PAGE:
DOT contends that the expansion of the Board's powers to include claims previously presented to the Auditor General and the State Treasurer was merely a change of personnel and not of procedure. DOT argues that the Act of October 5, 1978 incorporates Article X of The Fiscal Code, 72 P.S. §§ 1001-1004, and, therefore, the procedures thereof apply herein.
This argument must fail for two reasons. First, if DOT is correct, the procedure for such claims would be as follows: (1) a decision by the Board with or without a hearing (a hearing is not mandatory), 72 P.S. § 1003; (2) possibly an application for resettlement, 72 P.S. § 1102; (3) an appeal to the Board of Finance and Review from either the settlement or resettlement at which step a hearing would be convened, 72 P.S. § 1103; and (4) appeal to this Court, 72 P.S. § 1104. See, Northwestern National Bank v. Commonwealth, 345 Pa. 192, 27 A.2d 20 (1942).
We find it difficult to imagine that the Legislature intended such a tortuous procedure. Indeed, the Sections of The Fiscal Code cited above have all been repealed by the Act of October 5, 1978 insofar as they are inconsistent therewith. We perceive this procedural pattern to be inconsistent with the transfer of claims formerly handled under Section 1003 of The Fiscal Code to the Board and, therefore, repealed.
Second, DOT ignores the clear guidance to be found in Section 1953 of the Statutory Construction Act of 1972, which provides as follows:
Whenever a section or part of a statute is amended, the amendment shall be construed as
[ 55 Pa. Commw. Page 530]
merging into the original statute, become a part thereof, and replace the part amended, and the remainder of the original statute and the amendment shall be read together and viewed as one statute passed at one time; but the portions of the statute which were not altered by the amendment shall be construed as effective from the time of their original enactment, and the new provisions shall be construed as effective only from the date when the amendment became effective.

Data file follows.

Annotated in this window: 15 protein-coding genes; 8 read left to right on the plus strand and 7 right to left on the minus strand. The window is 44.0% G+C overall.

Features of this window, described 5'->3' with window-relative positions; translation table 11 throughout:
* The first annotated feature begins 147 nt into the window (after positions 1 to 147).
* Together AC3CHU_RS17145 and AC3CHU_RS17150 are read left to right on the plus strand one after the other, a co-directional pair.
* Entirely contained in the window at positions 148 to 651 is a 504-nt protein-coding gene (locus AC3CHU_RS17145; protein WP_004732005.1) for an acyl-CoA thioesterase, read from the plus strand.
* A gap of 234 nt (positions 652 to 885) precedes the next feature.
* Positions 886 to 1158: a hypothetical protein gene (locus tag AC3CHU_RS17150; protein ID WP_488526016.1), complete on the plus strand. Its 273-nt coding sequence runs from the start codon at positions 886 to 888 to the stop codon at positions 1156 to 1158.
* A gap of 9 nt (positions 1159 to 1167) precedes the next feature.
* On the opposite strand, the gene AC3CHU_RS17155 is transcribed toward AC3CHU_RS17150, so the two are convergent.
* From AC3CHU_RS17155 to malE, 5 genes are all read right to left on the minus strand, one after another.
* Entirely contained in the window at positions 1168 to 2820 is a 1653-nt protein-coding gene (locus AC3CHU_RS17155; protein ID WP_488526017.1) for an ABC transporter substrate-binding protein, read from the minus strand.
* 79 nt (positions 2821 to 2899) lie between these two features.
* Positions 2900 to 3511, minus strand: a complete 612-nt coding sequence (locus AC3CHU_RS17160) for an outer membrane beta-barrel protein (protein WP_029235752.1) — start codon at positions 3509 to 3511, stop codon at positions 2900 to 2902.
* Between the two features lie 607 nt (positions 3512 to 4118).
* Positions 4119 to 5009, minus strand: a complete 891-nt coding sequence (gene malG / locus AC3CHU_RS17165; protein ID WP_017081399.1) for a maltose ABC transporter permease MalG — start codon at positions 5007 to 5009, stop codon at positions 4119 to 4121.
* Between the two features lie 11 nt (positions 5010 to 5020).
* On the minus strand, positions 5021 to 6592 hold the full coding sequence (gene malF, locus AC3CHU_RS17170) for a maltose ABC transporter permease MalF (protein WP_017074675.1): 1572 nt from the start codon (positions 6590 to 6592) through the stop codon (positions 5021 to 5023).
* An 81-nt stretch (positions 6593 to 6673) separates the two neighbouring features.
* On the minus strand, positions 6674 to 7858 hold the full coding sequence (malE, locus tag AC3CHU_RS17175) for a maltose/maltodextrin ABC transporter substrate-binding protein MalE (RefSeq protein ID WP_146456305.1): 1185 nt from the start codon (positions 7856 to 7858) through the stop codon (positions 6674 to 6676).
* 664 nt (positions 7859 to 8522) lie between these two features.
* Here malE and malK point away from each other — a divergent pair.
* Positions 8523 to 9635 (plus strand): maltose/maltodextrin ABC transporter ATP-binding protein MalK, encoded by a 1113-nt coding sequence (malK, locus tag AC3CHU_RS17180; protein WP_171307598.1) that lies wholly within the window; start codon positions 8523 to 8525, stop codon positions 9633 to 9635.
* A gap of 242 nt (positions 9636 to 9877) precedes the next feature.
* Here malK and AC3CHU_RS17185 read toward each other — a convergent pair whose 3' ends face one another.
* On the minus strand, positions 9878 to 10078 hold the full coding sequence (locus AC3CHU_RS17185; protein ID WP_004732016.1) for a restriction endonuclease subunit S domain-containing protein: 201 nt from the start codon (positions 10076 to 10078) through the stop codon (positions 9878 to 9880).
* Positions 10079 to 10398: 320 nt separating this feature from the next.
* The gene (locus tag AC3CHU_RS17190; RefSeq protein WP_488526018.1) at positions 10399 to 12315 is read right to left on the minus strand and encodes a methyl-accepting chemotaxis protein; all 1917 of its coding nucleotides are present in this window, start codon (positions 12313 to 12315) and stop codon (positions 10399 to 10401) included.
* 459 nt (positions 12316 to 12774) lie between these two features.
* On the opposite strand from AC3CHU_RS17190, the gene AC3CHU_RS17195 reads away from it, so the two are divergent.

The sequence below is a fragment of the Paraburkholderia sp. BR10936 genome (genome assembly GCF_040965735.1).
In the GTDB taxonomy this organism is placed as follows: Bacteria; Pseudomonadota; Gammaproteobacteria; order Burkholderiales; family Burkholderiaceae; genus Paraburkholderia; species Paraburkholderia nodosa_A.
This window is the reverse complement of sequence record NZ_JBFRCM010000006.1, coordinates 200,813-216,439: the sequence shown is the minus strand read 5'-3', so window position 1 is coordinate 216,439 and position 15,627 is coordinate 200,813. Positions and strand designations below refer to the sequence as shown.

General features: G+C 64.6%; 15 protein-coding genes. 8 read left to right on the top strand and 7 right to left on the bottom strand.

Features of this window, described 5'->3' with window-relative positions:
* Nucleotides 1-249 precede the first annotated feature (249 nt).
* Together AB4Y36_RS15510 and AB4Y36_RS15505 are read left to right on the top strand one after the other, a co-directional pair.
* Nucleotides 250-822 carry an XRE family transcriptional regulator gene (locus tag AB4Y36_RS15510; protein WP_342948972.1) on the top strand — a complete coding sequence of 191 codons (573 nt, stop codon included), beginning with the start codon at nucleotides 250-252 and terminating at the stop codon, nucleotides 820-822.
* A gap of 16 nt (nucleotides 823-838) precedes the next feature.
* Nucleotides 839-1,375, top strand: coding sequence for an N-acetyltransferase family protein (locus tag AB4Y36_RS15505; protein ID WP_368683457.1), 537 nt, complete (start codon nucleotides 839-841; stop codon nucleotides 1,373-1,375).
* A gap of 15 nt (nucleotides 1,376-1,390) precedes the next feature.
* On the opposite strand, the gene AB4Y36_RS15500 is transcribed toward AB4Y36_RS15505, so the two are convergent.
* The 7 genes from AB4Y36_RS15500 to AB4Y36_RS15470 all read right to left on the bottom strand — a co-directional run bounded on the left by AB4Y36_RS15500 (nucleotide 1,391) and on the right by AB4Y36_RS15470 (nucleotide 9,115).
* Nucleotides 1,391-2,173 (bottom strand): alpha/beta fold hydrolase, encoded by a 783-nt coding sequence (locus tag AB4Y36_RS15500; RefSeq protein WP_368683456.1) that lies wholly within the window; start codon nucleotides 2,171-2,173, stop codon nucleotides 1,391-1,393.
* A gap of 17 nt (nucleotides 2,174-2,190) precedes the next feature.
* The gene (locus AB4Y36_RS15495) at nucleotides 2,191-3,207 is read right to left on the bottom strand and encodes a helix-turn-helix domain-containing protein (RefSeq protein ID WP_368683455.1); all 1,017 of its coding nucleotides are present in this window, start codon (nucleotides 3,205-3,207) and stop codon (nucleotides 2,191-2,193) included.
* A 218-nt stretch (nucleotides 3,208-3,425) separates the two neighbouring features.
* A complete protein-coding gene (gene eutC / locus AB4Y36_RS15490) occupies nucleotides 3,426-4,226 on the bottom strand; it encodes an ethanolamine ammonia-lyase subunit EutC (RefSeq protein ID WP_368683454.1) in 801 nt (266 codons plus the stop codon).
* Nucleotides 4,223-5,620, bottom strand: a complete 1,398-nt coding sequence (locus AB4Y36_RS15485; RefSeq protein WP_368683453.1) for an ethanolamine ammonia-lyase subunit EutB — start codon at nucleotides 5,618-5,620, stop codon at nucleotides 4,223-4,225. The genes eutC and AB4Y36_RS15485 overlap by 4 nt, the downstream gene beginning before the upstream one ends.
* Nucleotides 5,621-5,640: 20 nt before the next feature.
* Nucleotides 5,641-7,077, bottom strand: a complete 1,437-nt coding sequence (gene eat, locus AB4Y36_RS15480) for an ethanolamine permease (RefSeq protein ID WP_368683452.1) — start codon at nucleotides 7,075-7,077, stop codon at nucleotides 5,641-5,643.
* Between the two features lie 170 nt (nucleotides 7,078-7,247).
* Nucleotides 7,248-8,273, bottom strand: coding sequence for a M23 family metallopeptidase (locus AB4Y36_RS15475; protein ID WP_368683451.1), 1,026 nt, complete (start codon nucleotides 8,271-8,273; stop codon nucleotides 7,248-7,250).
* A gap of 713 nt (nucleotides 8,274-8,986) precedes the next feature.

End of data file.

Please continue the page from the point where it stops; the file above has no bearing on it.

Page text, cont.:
1 Pa. C.S. § 1953.
Clearly if Section 6 of the Act is read as having been passed at the same time as the amended Section 4, there can be no doubt that the procedures prescribed therein apply to the instant case.
DOT argues that the Petitioners' failure to follow the mandates of the very section whose protection they now seek should preclude them from obtaining a hearing. While we do express our disapproval of Petitioners' inexplicable failure to follow the clear mandates of Section 6 of the Act, we note that the Board nonetheless ruled on the defective claim. Because the Board assumed jurisdiction, decided the case on its merits and chose not to impose sanctions on Petitioners for the sorry state of their claim*fn3 and because of the obvious confusion on the part of all concerned herein as to the proper procedures to be followed, we deem it necessary to remand this matter for a hearing before the Board. We direct Petitioners to amend their claim to conform with Section
[ 55 Pa. Commw. Page 5316]
of the Act and further direct that the mandates of that Section be followed by the Board.*fn4
And Now, this 22nd day of December, 1980, the order of the Board of Claims dismissing the claim of Raymond Riggs, Jr., Patrick H. O'Connor, John Kubinsky and J. A. Hayes, is hereby vacated and this case is remanded to the Board of Claims for proceedings consistent with this opinion.
Vacated and remanded.